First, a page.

Estate Planning Advice For Everyone

Estate Lawyer gives Planning Advice

One of the biggest misconceptions that people have is that estate planning is only for “old people.” This could not be further from the truth. While having a proper estate plan in place is important as we age, the fact is that as you reach retirement age and beyond a good many of the obligations and responsibilities of life have receded. The fact is that if you were to pick a time when it is most appropriate to ensure that your affairs are in order it is when you are young with a family that has a future that depends on you. What if the unforeseen occurs and both parents are either seriously injured or killed in an accident? Who will take care of the children? What will happen to the family home? Who will manage the estate so that the children will be provided for? Who will make decisions for you if you are seriously injured or ill to the point where you cannot make decisions for yourself?

The fact is that without the proper estate documents in place you are leaving everything to chance. The sad part of that is that for so many it doesn’t have to be that way. Spending a few hours and committing relatively little money everyone can be ready if the unexpected occurs. So, while having your affairs in order as you get older is of crucial importance, so to is it when you are young and particularly when people depend on you.

What documents should you consider?

The Will

The most common and well-known estate-planning device is a Will. The Will is a written instrument by which a person (testator/testatrix) is able to distribute his or her assets upon death. During the individual’s life the Will is not operative and may be changed or revoked at any time. However, upon the individual’s death the Will becomes operative and mandates the manner of distribution of one’s estate.

The manner in which property is held during a person’s lifetime, however, will have a bearing on whether it will pass under the Will. Property held jointly, as joint tenants, and property held as tenants by the entirety will not be distributed under the terms of the Will. If property is held jointly it will pass automatically to the surviving joint owner or owners upon the death of the other joint owner. If property is held as tenants by the entirety, the property will pass automatically to the surviving spouse. However, assets, which are not held jointly, can be distributed under the terms of the Will.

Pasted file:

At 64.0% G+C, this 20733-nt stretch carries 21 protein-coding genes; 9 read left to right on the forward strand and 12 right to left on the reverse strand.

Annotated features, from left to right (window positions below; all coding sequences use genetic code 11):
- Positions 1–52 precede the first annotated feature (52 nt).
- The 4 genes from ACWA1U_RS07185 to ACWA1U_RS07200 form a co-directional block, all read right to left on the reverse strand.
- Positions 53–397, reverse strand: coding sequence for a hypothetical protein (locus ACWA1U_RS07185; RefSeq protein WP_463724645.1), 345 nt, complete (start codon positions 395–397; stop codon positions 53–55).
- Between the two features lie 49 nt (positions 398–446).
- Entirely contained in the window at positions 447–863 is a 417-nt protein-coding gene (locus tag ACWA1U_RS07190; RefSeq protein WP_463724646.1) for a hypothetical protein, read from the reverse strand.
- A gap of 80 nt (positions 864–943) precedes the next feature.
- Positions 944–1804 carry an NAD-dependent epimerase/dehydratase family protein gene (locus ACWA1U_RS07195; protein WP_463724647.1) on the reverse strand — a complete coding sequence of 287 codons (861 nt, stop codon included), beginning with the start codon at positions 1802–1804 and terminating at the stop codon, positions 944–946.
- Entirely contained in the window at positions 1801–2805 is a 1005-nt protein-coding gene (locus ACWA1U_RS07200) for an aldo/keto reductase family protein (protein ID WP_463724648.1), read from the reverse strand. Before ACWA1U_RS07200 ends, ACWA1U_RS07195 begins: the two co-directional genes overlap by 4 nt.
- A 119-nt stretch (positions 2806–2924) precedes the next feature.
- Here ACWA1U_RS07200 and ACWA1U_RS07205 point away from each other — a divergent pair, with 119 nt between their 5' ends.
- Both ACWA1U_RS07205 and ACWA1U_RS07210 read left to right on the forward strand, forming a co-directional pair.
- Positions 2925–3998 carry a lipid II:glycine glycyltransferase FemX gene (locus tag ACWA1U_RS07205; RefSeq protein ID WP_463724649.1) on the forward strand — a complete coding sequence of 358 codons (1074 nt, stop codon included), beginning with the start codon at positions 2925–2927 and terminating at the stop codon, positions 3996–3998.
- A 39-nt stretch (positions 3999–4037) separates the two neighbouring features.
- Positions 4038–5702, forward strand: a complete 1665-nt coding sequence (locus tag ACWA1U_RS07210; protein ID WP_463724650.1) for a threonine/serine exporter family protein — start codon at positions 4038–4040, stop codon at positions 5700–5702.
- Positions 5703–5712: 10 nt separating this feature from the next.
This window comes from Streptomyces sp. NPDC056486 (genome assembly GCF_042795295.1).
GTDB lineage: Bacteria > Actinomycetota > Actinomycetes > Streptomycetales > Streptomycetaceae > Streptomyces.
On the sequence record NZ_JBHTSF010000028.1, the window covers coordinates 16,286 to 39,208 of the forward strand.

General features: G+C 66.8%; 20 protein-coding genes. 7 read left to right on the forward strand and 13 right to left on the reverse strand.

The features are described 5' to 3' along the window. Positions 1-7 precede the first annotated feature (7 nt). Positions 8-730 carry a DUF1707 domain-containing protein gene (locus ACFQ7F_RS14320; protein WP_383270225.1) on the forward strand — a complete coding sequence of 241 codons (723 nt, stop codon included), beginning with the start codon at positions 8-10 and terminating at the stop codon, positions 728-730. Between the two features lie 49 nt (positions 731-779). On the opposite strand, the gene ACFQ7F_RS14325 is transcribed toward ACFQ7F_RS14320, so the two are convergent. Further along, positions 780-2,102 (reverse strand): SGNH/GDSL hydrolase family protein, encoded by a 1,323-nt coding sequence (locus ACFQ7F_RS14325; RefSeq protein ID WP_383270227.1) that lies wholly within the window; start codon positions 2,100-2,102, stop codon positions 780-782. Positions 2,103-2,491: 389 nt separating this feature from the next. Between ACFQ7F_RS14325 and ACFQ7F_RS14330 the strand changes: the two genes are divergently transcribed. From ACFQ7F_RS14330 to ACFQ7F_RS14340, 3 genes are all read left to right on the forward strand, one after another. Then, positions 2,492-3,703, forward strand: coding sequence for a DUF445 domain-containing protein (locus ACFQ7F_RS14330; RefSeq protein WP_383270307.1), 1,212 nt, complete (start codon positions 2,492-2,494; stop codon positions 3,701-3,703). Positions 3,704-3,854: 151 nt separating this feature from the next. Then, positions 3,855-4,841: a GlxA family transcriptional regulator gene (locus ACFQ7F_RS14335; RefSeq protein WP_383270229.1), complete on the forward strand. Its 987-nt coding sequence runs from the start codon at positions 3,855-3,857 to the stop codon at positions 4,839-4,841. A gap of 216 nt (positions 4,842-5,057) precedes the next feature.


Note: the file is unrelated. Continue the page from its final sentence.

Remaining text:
The most important benefit of creating a Will is that the individual is able to direct the distribution of his/her estate upon his/her death in whatever manner he/she desires. The execution of a Will is the only way that you can be certain that your desires concerning your estate will be carried out. Absent a Will, a person’s assets will be distributed according to the intestacy laws of Massachusetts. In that case, assets would pass to the heirs and spouse of the decedent in a manner and amount determined by statute instead of according to the wishes of the decedent.

In order for a Will to be valid, the testator/testatrix must have the intention to make the particular instrument his or her Will and must have the requisite mental capacity. For a formally attested Will (the usual kind) to be valid in Massachusetts, the following requirements must be met:

  1. The testator/testatrix must be at least eighteen years old.
  2. The Will must be in writing.
  3. The Will must be signed by the testator/testatrix or someone else must sign for him/her in his/her presence and at his/her direction.
  4. The testator/testatrix must sign in the presence of two attesting witnesses.
  5. The witnesses must sign the Will in the presence of the testator/testatrix.
  6. Once the Will is formally executed in accordance with the above, it will remain valid as written unless formally revoked or unless you change certain portions of the Will by the execution of a Codicil to the Will.

Durable Power Of Attorney

A Power of Attorney is a written instrument by which one person, as a principal, appoints another as his or her agent (attorney-in-fact) and confers upon that agent the authority to act in place of the principal for the purposes stated in the instrument. An ordinary (non-durable) power of attorney terminates upon the incapacity as well as the death of the principal. Unlike an ordinary power of attorney, a Durable Power of Attorney is effective notwithstanding the disability or incompetence of the principal. The Durable Power of Attorney permits the principal to exercise full control over his or her affairs until such time as incapacity occurs. Once incapacity or disability occurs the attorney-in-fact exercises those powers granted by him by the signed instrument. Attorneys-in-fact are commonly authorized to handle all such aspects of the following matters for a principal (this is only a partial list):

  1. Real Estate and tangible personal property
  2. Securities and bank accounts
  3. Taxes
  4. Retirement plans, insurance policies, and their benefit